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Syrian war crimes suspect appears before a court in the Netherlands

UNITED STATES, WASHINGTON (OBSERVATORY) — Lawyers for a Syrian accused of war crimes denied on Monday in the Netherlands that their client was a member of the hardline Islamic Al-Nusra Front.

Ahmed al-Khader, nicknamed Abu Khudair, faces charges of murder and of joining a terrorist group under Dutch jurisdiction to enforce international law. He faces up to life imprisonment if found guilty. He was charged in connection with allegations that he participated in an execution during the Syrian civil war.

This is the first time that a Syrian citizen has been charged with war crimes under the jurisdiction of the Netherlands for applying international law. His case is the second in a Dutch court to deal with war crimes during the Syrian civil war. The first case concerns Dutch nationals who took part in the fighting in Syria.

At a preparatory hearing in a heavily secured courtroom near Schiphol airport, the 47-year-old Shaved appeared in a blue shirt.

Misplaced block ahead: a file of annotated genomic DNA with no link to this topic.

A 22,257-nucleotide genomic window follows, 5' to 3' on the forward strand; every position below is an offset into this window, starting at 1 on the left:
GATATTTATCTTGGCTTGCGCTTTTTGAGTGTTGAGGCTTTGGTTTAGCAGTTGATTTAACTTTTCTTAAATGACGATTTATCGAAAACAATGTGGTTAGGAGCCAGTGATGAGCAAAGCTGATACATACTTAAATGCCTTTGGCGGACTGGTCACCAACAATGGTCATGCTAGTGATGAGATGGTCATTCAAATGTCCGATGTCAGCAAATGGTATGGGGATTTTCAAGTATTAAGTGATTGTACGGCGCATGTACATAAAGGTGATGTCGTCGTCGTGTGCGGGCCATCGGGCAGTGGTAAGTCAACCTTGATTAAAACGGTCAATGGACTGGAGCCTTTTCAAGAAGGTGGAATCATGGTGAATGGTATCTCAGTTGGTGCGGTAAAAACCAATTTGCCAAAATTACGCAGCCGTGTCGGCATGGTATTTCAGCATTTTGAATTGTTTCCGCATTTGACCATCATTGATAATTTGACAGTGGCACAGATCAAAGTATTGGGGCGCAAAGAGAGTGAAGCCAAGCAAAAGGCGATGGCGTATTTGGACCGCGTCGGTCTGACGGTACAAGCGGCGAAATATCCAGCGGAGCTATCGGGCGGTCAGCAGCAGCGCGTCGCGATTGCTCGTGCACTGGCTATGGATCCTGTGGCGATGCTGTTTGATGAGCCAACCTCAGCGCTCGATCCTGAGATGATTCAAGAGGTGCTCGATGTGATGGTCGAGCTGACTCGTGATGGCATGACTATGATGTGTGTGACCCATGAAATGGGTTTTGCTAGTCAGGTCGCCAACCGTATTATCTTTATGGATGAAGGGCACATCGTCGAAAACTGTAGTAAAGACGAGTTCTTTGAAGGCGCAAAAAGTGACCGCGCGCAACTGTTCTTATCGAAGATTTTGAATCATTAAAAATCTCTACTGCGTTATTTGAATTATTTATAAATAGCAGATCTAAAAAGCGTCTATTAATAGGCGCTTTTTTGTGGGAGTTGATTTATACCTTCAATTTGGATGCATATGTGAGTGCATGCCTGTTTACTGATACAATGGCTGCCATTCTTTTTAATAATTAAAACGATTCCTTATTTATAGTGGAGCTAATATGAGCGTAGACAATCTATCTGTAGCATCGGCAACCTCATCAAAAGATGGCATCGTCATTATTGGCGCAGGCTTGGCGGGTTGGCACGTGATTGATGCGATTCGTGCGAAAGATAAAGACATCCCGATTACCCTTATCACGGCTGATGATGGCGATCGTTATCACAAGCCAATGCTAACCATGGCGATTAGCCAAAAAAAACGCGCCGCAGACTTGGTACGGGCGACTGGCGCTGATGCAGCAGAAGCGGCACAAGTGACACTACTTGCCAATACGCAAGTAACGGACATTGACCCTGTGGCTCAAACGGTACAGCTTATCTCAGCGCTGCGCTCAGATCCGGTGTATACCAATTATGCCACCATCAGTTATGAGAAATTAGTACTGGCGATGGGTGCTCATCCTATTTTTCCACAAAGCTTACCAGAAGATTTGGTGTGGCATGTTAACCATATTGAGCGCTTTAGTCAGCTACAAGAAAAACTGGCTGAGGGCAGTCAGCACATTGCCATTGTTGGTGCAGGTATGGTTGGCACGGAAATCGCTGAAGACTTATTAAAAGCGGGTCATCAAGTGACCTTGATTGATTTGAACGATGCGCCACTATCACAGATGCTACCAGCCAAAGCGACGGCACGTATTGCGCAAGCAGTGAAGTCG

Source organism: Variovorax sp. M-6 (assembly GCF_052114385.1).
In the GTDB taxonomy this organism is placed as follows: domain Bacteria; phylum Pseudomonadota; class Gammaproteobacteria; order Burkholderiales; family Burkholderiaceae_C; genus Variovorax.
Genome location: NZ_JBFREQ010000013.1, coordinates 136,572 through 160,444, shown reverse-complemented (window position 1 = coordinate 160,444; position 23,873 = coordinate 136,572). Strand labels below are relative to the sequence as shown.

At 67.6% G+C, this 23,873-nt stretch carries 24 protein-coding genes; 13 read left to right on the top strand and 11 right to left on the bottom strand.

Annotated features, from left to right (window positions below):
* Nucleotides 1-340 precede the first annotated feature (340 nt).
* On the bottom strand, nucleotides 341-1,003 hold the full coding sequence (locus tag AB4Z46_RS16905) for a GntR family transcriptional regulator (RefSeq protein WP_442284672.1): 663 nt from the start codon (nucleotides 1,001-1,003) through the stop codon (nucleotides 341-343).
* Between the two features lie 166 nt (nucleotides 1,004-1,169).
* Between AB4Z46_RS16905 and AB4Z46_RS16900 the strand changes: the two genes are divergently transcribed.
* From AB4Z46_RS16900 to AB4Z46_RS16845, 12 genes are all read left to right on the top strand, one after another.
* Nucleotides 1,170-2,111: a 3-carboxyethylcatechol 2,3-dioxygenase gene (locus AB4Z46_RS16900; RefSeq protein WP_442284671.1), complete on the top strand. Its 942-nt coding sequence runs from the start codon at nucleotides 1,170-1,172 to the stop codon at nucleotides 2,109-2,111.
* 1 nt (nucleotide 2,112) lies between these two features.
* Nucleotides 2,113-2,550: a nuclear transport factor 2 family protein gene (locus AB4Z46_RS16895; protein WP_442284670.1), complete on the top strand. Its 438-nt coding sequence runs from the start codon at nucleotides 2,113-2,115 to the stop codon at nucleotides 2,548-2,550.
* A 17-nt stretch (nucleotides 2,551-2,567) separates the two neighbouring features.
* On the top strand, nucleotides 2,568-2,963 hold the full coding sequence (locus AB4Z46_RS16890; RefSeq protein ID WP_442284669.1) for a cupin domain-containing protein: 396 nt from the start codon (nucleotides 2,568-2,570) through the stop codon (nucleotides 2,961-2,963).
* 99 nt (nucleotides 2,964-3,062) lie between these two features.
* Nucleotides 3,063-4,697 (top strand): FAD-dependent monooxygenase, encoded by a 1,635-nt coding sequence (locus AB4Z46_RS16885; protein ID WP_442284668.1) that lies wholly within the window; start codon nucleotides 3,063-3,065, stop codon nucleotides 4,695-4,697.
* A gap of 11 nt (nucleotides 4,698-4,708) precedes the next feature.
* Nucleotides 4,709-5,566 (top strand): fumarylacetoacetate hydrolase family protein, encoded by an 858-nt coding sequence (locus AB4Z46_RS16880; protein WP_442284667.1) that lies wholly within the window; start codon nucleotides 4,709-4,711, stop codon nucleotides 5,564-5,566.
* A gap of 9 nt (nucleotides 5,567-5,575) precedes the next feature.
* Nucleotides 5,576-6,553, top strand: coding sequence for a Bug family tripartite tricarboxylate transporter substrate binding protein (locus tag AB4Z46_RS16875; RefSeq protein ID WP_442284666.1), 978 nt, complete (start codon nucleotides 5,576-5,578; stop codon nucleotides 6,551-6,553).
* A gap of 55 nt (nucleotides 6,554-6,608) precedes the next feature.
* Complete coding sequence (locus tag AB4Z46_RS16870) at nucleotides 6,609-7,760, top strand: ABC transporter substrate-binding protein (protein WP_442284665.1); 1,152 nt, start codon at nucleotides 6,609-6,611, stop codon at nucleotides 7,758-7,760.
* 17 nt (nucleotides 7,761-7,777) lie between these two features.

The Greens allegedly led the so-called Muhsin Strangers Brigade, but his lawyer said he was lying when he told a reporter that he was a member of Jabhat al-Nusra.

“It was not true,” lawyer Andrzej Sibrichts told the court.

Prosecutors say the defendant took part in the execution of a detained Syrian soldier in July 2012. They added that videos of the execution were posted on the Internet.

Sebrichtz said the Greens had confessed to being at the execution site but denied involvement.

“My client was there to ask whether the officer could be exchanged for his two brothers (who were being held by Syrian government forces.”)

Dutch authorities say Abu Khudair, who was arrested in May, has been in the Netherlands since 2014, where he has been granted temporary asylum. The charges against him are based on testimony from witnesses by German police.

The next hearing is scheduled for November 18.

Under Dutch law, Dutch courts can prosecute a person for genocide, war crimes or crimes against humanity committed on foreign soil under the jurisdiction of international law, if the accused is a resident of the Netherlands.

Jabhat al-Nusra, once part of an al Qaeda organization, changed its name and became part of HTS, the most powerful armed faction in northwestern Syria.

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